Fun with Felt
For many years, I've walked down that aisle in the craft stores where the synthetic felt sheets are sold, for a quarter a piece, grabbing a piece here and there to add to my collection I keep in a clear plastic shoe box. Occasionally I get my shoe box down from my closet shelf to make a small embellishment for a scrapbook layout. It wasn't until the past few months that I discovered felt is much more interesting than just a few basic colors you find in the aisle with pipe cleaners, jingle bells and rolly-polly eyeballs. It can be used to make more sophisticated projects than the flat stars or hearts I had somehow allowed my brain to settle on as the only uses for felt. There are some great ways to combine different types of felt with Fiskars tools to create some projects with a little more sophistication.
The first felt project I want to share is made using sweater felting. This is an interesting concept to me. All those years of nurturing your wool sweaters, gently swishing them around in cold water in your sink to protect them from the ravages of the agitator and hot water in your washing machine? Well today I'm going to tell you to throw caution to the wind. Even better, I'm going to encourage rebellion. It's time to release all that stress and extra work our wool sweaters have brought into our lives. You can do an online search for instructions on sweater felting but basically it's as easy as 1-2-3.
1. Put your sweater in a pillowcase and tie it off. Sweater felting causes a lot of lint to be released into your machine which can damage
2. Add a very small amount of soap and wash the sweater in the hottest water your machine allows.
3. Throw it in the dryer (really!) on the hottest setting.
When your sweater is dry, it will be as much as 50% smaller. Normally this would be cause for the shed of tears. Today we'll do a happy dance because you will have a nice, thick piece of wool felt. Depending on the pattern used to knit the sweater, you'll have more than just a sheet of felt that's thicker than the acrylic sheets you're used to. It will have a great textured pattern to it!
I've used my felted sweater and three very basic Fiskars tools to create a hat.
Cutting two 11 1/4" x 11 pieces from the front and back of the sweater gives us the front and back of the hat.
Measuring 4" down from the top of one panel, align this point with the corner of the grid on the 18" x 24" cutting mat. Using the 35mm Comfort Grip Rotary Cutter, cut the panel along the 60 degree line on the mat. Do this for each side of both panels.
The finished panels will look like this.
Place the hat pieces right sides together, stitch, and turn right-sideout.
Embellish with a blanket stitched edge and flowers made from bias strips.
The next type of felt is similar in idea to the synthetic sheets of felt but nicer to work with in several ways. I got this felt from here. It is thin like the synthetic sheets but it's evenly (very) dense across the whole sheet, unlike the synthetic sheets. It's made from wool. And the colors are rich and vibrant.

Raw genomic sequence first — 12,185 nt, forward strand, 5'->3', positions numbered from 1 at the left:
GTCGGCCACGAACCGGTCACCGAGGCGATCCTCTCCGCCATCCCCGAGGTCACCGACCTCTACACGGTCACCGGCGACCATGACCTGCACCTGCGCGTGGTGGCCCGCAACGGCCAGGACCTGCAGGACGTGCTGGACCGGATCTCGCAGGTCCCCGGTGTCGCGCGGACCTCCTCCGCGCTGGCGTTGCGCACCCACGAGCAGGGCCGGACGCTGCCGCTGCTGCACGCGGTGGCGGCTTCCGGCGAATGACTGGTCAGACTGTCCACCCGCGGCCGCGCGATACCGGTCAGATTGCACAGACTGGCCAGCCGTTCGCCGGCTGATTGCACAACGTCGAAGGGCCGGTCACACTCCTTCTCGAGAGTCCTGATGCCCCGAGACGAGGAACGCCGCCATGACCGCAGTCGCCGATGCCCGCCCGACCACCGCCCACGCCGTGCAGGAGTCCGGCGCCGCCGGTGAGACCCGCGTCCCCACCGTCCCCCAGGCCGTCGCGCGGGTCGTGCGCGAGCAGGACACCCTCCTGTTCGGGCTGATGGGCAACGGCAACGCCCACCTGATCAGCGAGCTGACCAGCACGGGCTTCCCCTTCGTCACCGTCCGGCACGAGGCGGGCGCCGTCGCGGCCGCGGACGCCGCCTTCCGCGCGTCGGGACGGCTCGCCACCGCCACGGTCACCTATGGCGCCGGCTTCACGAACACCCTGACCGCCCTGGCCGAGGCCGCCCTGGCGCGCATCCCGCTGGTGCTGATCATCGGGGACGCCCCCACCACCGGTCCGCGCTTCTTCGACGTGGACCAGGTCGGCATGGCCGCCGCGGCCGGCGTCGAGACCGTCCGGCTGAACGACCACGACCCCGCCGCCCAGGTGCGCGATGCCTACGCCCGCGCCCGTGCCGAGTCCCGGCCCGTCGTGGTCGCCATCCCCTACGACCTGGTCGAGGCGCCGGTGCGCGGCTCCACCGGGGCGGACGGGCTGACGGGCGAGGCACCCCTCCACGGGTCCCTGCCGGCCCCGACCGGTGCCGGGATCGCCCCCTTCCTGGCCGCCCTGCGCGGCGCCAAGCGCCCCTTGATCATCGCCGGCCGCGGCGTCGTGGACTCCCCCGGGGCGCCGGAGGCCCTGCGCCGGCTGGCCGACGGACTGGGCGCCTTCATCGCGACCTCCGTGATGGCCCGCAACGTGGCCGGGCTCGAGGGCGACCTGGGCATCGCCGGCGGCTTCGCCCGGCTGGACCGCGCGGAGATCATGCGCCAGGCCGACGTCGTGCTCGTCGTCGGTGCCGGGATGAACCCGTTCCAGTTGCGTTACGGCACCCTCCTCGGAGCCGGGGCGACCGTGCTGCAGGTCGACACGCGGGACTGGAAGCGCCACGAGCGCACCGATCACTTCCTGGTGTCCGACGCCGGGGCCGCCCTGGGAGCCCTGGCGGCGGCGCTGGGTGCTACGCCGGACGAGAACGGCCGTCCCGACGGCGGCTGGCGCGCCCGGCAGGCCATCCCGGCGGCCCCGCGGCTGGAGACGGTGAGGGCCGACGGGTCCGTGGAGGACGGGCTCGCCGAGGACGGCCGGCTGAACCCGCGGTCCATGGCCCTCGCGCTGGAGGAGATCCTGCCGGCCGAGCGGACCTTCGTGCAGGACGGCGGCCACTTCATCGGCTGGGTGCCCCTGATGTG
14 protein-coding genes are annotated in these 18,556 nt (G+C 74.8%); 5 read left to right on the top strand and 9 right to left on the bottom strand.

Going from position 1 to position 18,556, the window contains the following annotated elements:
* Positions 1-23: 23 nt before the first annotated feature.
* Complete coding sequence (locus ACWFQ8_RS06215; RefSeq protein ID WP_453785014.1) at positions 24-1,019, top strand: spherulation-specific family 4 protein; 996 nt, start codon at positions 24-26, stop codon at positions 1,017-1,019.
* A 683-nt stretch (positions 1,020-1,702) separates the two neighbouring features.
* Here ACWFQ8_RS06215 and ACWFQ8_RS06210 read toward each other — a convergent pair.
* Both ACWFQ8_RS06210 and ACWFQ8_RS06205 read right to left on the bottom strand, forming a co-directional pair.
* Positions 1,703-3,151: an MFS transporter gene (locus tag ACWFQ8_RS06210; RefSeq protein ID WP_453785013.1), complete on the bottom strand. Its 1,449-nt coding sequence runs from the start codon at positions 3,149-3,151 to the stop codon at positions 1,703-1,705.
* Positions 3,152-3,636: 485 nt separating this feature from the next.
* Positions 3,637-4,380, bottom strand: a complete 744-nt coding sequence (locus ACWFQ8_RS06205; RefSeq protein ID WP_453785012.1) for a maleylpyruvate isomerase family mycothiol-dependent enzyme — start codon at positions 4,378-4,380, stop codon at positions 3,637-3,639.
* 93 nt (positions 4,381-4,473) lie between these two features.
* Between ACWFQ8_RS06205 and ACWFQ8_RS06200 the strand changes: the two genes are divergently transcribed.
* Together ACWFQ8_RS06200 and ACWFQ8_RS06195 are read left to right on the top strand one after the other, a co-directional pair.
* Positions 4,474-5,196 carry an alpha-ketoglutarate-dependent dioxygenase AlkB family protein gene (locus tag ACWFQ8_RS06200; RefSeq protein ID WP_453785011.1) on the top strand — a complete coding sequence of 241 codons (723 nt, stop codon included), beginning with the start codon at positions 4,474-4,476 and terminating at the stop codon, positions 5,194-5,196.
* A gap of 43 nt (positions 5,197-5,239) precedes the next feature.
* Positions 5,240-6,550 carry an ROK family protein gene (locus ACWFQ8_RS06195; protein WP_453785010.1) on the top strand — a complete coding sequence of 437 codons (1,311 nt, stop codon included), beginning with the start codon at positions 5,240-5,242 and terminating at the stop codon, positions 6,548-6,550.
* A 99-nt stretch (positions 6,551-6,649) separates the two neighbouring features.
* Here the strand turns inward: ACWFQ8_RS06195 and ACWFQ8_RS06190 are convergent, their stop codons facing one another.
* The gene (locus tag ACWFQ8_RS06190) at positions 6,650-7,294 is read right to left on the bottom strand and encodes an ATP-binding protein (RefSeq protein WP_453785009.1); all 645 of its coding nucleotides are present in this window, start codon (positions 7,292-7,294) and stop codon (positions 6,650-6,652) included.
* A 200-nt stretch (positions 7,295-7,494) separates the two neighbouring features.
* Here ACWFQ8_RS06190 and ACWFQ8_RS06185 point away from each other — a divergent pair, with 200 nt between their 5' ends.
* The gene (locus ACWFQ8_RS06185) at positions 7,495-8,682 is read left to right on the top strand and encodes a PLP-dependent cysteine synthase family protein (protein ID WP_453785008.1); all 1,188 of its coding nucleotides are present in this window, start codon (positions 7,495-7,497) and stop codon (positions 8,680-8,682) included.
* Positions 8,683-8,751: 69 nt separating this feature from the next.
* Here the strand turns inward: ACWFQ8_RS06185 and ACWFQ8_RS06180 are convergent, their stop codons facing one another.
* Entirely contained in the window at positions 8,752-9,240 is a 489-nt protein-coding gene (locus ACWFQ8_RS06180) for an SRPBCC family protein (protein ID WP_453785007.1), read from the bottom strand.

I've used the felt sheets to make a small penny rug that can be used in the center of a table or as a wall hanging.
With the aid of my collection of Fiskars Shape Templates and embossing templates, I cut every shape I needed for the penny rug.
The pieces are all stitched together by hand using mainly a blanket stitch.
And I added some french knots in place of the small seed openings on the embossing template.
My last project was made using wool roving which is wool fibers which
have been cleaned and carded but not manipulated to felt the fibers together. I used a process called needle felting, along with a variety of Fiskars tools, to create these decorative balls.Wool Roving is sometimes wet and then rubbed and manipulated to
interlock the fibers, rolling it into a ball in the process.
Wool Roving can be pricey so making these large 5" balls isn't really practical. Laying the roving over the surface of styrofoam balls and using a needle felting tool to push the fibers down into the styrofoam leaves you with a nice substitution!
I used ScrapBoss Dreamy embossing stencil and a Sharpie marker to trace a pattern onto one of the felted balls. Placing small pieces of roving over the pattern and using the needle felting tool again, I ended up with the big, funky flower on the blue ball.
Fiskars Squeeze punches can also be used to create a stencil for needle felting patterns onto the balls.
Using the Extra Large Twinkle, Twinkle Squeeze punch on a scrap of cardstock, I created a template for the star beaded embellishment. I applied Ranger Glossy Accents to the opening in the template and sprinkled beads over it. And finally, I used the Fiskars 1/4" Circle Hand Punch and some straight pins to make the small polka dotted ball.
I encourage you to step out of that felt aisle in the craft store, grab some Fiskars tools, and experiment with some of these other interesting types of felt. The different textures and techniques will add some unique qualities to your projects!
By Kendra McCracken« Back to Sewing